Determined they‘ve remained. For a while, their adherence to the dinosaur-cum-albatross that is/was post-shambling sugar chords was decidedly anachronistic. But, as ever, the musical worm has turned and those Byrdsian/REMish 12-string times are here again (see Top, Milltowns, Rain, etc). The Prims vindicated? Whatever, the new Ian Broudie-produced single, ‘You Are The Way’, is identiiiably Primitive and, as ever, cunnineg catchy and, what’s more, most
delinitely not bowing to iaddish lunacy.
‘We've always maintained our own identity,’ says she, ‘and even more so now- our stuii’s gone back to what it was like in the early days. A lot harder and a lot groovier.’ (Craig McLean) The Primitives, King Tut’s, Glasgow, Sat 20 Jul.
Richard Rodney Bennett is one at those rare musicians who has succeeded in building a bridge between the oiten divided worlds oi classical music and
! jazz, and crossing back and iorth
wheneverthe mood takes him. A
proliiic and much-honoured composer , in the classical idiom, Bennett has long . pursued a parallel career as a jazz
; pianistand singer.
‘My love oi jazz began irom listening to the radio and songs in movies when i- . was a child, and I started to learn these
i great songs by Gershwin and Kern and
myseli in America, and that has now
Porter, which are still the ones I do in
the show, when l was nine or ten years old. lworked with Marion Montgomery ior years. but I was also working by
taken overcompletely.‘ Although he continues to compose ior _ both concert hall and iilm, Bennett now 3 plays exclusively jazz, notably in his j show‘Nobody Else ButMe‘. He can ' change the show irom night to night, depending on his mood and the reaction oi the audience, butthe i backbone oi the material is drawn irom the great age oi American popular i song, which he reiuses to view as i simply nostalgic. 1 ‘I do find jazz more rewarding to play, j which is strictly a personal view. I include a iew modern songs and things at my own, but I love to perlorm these classics simply because they are great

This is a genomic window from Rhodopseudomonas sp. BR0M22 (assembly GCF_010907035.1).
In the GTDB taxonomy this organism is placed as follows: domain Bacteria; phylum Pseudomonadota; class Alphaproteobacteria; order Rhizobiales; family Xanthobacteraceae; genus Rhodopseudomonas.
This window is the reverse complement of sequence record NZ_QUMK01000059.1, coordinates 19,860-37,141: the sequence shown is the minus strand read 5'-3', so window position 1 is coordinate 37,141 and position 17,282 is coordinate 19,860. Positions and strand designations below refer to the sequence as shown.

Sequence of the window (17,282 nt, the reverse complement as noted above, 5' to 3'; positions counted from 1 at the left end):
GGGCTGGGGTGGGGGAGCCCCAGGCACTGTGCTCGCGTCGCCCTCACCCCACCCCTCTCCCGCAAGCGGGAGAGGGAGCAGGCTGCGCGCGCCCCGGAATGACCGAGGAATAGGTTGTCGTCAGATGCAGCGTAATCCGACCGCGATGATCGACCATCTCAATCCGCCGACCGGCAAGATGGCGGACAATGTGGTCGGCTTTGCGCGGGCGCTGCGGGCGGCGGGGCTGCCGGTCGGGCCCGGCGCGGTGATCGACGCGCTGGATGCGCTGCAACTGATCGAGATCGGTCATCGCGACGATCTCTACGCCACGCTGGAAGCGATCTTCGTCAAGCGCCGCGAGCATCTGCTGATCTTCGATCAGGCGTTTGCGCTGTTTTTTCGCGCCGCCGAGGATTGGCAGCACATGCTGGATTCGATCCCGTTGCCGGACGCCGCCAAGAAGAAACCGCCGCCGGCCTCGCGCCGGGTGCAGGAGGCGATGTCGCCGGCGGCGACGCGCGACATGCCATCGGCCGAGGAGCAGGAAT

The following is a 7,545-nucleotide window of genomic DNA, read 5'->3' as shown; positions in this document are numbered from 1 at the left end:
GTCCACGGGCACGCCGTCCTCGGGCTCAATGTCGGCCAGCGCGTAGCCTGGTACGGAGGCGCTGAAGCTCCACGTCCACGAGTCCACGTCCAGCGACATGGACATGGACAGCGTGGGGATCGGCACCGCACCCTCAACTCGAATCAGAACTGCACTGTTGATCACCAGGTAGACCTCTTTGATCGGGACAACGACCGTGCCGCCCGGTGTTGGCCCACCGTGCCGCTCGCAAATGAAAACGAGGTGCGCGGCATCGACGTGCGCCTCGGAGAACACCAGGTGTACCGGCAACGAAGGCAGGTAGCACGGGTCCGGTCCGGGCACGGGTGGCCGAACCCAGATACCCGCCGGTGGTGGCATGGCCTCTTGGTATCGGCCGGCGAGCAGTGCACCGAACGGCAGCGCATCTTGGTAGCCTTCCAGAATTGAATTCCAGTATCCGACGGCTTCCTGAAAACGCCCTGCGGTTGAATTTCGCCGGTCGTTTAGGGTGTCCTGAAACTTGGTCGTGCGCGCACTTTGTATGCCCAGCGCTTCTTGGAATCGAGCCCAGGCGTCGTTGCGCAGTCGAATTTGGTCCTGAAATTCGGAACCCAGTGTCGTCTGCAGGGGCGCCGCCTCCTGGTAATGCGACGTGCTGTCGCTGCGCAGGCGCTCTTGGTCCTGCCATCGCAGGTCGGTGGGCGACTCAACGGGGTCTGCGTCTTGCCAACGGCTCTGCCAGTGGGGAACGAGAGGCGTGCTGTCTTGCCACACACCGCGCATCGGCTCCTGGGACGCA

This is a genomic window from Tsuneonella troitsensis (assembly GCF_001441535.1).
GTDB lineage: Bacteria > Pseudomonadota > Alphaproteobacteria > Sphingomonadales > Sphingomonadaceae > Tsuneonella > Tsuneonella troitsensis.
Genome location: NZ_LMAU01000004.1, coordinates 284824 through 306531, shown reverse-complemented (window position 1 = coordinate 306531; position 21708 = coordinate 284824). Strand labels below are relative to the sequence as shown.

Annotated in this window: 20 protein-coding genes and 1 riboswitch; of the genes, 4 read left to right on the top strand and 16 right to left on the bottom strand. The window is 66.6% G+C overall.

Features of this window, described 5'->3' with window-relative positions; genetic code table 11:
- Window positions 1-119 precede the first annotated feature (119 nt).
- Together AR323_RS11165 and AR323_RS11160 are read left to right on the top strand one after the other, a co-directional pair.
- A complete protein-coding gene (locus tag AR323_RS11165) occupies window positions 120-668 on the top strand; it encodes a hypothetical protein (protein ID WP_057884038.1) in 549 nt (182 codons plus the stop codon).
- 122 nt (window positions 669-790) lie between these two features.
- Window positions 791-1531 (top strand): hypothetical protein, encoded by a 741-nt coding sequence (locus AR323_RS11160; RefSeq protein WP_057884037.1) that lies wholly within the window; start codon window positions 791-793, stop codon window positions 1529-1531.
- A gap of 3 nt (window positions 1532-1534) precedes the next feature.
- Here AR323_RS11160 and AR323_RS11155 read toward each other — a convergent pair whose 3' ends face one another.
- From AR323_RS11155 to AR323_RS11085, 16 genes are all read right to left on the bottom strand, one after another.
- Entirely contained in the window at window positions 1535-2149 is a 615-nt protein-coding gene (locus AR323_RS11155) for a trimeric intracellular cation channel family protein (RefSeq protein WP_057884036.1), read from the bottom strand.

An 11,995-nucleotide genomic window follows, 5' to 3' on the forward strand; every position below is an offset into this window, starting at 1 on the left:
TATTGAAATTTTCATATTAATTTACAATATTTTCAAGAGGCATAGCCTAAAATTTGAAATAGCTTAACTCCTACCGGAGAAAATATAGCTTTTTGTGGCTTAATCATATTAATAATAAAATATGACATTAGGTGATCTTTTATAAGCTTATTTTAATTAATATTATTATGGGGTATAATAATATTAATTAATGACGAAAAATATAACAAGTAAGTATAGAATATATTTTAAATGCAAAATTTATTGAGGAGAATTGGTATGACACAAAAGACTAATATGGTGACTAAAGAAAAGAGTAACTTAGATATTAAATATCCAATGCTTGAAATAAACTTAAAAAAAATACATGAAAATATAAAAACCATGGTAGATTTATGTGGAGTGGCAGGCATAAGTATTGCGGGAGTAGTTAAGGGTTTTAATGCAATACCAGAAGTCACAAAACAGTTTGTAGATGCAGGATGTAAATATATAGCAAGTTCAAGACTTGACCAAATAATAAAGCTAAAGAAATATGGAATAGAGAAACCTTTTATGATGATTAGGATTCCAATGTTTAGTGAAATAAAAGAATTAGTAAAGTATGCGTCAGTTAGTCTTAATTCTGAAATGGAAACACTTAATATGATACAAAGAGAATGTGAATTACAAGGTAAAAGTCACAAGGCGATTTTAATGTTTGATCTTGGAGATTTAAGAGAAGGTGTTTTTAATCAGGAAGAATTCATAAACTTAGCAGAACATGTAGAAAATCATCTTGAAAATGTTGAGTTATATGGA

Richard Rodney Bennett
songs, and have lasted irom the timel iirst heard them. They stay iresh, and oiier a new challenge every time I play them in iront oi an audience. and I love that. I couldn‘t be tied to a desk all the time.‘
He is tied to a desk long enough to turn out a continuing stream oi
I classical compositions. however, one
at which, the ‘Percussion Concerto‘
1 written ior Evelyn Glennie and
premiered at the St Magnus Festival in Orkney last year, will be included in the Scottish Chamber Orchestra's concert at the Glasgow Concert Hall on 4 September, as part at the Glasgow International Gala Season. (Joe Alexander)
Richard Rodney Bennett’s ‘Nobody
Else But Me‘ is at the Glasgow Concert , Hall irom Tue 23—Thurs 25.
. Arguablythe bandthat
i invented the whole genre
f ofindie-dance with ‘Loaded’, Primal Scream
' are taking tothe road
again. Fiona Shepherd switched on her tape
i recorder and sat back as ‘Modest Bob” Gillespie let
.i ; rip.
activate mental teleportation. You have a ticket to ride and your
time equally between radiating joy and togetherness and dispensing goodwill and Ecstasy. Love is the drug. More importantly, Radio Paradise (the celestial station) is playing the number one song in Heaven. It’s by Primal Scream, but
this is just the twenty-minute radio
Close your eyes, relax your body and ;
destination is The Future. How's this , for one penetrating version ofwhat it will be like: the populace divide their.